Popsicles are an amazing treat in the summer. They’re frozen, sweet, easy to make at home, easy and cheap to buy just about anywhere, and even the most finicky kid usually likes them! But are they a good treat for your cat?
It would seem like something that would at least be attractive – cats can lick them or chew on them, they’re nice and cold for hot days, and they usually have quite a bit of water. Can cats eat popsicles?
It may or may not surprise you: No. Cats really shouldn’t eat popsicles, particularly those you buy in a store. The closest they should get are feline popsicles made from things like frozen tuna mixed with water and put in cubes or ice cubes.
Do Cats Like Popsicles?
Thankfully, most cats probably won’t care much for popsicles anyway, beyond being curious about what you’re up to. There’s nothing in a popsicle that will be appealing to cats.
But I won’t be the one to say ‘never’. There are plenty of photos online of cats licking popsicles, so clearly there are always Those Cats who will go after anything. In this case, your cat is probably more attracted to the cold and the water in the treat than the sugar or the fake fruit flavor since they can’t taste any of that anyway.
Some cats may also like the ice cream popsicles (like creamsicles), but this will depend on whether your cat likes ice cream. They really shouldn’t be eating that either as the dairy can make cats uncomfortable or even sick since most cats are lactose intolerant.
I’ve never had a cat go after popsicles, not even the ones that my toddler (when he was a toddler!) was eating. They didn’t appreciate the sticky fingers after either.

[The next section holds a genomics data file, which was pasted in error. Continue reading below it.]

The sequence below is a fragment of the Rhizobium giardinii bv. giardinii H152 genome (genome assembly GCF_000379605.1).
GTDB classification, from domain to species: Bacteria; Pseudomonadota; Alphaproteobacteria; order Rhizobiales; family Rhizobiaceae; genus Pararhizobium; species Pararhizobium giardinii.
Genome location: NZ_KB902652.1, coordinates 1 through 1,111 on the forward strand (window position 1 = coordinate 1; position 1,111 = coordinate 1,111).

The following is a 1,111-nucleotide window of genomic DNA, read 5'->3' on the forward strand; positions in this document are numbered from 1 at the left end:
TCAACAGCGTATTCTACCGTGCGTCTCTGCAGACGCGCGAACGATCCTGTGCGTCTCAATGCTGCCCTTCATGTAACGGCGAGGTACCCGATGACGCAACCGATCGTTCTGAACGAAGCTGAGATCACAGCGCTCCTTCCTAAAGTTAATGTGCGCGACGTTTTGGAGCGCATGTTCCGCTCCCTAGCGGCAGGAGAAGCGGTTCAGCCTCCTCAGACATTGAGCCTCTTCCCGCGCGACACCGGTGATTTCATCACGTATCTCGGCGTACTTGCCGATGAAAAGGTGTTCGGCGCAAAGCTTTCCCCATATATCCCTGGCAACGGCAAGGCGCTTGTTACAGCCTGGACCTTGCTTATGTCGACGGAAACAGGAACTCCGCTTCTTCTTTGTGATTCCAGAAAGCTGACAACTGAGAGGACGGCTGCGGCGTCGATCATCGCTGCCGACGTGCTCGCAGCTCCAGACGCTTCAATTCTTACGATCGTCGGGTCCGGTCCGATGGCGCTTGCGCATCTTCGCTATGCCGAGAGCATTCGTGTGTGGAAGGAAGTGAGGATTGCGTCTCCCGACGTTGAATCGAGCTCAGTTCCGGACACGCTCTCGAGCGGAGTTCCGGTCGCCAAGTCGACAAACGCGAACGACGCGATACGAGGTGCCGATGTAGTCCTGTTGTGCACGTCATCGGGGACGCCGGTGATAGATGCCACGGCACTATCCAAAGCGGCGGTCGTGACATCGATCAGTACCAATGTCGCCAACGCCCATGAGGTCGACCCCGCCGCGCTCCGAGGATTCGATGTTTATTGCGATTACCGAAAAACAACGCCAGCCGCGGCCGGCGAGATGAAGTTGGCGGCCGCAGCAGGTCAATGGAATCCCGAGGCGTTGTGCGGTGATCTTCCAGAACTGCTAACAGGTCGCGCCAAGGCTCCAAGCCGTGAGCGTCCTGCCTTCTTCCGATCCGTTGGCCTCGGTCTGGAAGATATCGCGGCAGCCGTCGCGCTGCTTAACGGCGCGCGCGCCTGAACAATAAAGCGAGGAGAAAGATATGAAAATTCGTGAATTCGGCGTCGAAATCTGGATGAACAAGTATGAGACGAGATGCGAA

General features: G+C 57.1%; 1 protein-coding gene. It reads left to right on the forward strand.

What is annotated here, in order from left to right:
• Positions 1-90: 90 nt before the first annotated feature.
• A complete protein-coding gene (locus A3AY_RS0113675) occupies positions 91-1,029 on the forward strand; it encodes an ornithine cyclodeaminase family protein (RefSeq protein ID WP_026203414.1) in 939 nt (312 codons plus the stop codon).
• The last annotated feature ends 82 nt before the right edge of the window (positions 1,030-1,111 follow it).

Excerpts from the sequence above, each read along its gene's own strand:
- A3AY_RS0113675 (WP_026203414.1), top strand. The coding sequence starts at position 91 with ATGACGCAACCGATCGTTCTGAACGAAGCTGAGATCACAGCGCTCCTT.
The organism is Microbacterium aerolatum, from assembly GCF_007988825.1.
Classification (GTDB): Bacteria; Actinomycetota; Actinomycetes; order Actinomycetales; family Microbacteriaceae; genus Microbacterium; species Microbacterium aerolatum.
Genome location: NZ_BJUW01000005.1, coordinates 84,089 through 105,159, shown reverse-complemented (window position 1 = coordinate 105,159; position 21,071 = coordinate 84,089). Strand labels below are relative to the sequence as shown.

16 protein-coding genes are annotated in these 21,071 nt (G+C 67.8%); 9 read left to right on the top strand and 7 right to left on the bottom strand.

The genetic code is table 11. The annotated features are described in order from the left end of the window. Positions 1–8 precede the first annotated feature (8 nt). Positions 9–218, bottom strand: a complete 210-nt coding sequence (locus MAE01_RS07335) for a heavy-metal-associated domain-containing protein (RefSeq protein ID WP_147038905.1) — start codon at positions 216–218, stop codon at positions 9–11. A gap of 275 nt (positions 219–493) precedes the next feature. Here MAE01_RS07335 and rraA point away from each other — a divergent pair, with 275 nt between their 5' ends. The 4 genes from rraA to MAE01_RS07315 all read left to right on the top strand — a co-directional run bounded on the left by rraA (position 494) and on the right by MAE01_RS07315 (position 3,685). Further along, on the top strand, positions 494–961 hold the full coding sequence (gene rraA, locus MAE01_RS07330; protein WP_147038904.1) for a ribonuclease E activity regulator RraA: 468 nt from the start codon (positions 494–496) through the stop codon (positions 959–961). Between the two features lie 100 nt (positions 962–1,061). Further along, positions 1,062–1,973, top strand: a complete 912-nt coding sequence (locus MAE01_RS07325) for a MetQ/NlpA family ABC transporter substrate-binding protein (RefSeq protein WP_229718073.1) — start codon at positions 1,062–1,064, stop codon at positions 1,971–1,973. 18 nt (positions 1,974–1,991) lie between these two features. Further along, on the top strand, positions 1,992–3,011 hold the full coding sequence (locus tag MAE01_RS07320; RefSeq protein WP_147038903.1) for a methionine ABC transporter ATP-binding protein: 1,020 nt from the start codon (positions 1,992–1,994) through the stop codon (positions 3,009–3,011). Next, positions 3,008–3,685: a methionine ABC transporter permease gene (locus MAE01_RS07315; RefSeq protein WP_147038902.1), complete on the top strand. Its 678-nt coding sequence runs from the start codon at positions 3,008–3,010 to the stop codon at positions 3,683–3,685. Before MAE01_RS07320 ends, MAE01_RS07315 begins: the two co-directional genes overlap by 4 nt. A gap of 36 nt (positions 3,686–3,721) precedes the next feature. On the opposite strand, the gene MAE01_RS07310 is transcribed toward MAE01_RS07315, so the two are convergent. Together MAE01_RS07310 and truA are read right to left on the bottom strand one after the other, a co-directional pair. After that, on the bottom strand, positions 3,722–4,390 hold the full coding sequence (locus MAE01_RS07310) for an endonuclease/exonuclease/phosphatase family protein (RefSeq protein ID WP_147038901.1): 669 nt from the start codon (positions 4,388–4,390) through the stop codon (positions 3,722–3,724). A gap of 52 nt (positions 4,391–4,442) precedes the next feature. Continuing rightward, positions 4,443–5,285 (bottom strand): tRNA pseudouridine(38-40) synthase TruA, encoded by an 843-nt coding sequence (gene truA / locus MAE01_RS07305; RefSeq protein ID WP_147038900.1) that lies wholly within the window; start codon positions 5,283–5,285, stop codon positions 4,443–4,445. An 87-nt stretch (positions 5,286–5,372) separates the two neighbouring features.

Do Cats Hate Popsicles?
It’s unlikely that any cat will literally hate popsicles, though they probably won’t like the fact that they tend to be sticky. For cats, popsicles is usually a matter of complete indifference.
Can Popsicles Kill My Cat?
If your cat just took a huge lick of a popsicle, do you need to go running to the vet?
Probably not. Popsicles are definitely not healthy for cats, but they aren’t usually fatal either. There’s nothing in a popsicle that will kill a cat since they are mostly made up of water, sugar, and various artificial flavorings.
That being said, popsicles probably will make your cat feel a bit sick and if they try to eat too many of them, they will end up with long-term health problems. The big issue is the sugar found in commercial popsicles.
Cats cannot taste sweet foods and too much sugar can lead to stomach problems in the short term, such as vomiting and diarrhea, and obesity and diabetes in the long term.
Obesity causes issues with the joints and makes it harder for cats to stay mobile while diabetes causes a range of other problems, including liver damage, and can kill a cat if left untreated.
Popsicles also tend to be high in artificial sweeteners. These can cause all sorts of digestive issues for cats including vomiting, diarrhea, and in the long term, obesity.
Remember that cats didn’t grow up eating sweets like us humans did and with their much smaller bodies, it doesn’t take much of anything to affect them.
In short, while a lick of a popsicle won’t kill your cat, it’s also not something you want to encourage over the long term.
How Many Popsicles Are Safe for My Cat to Eat?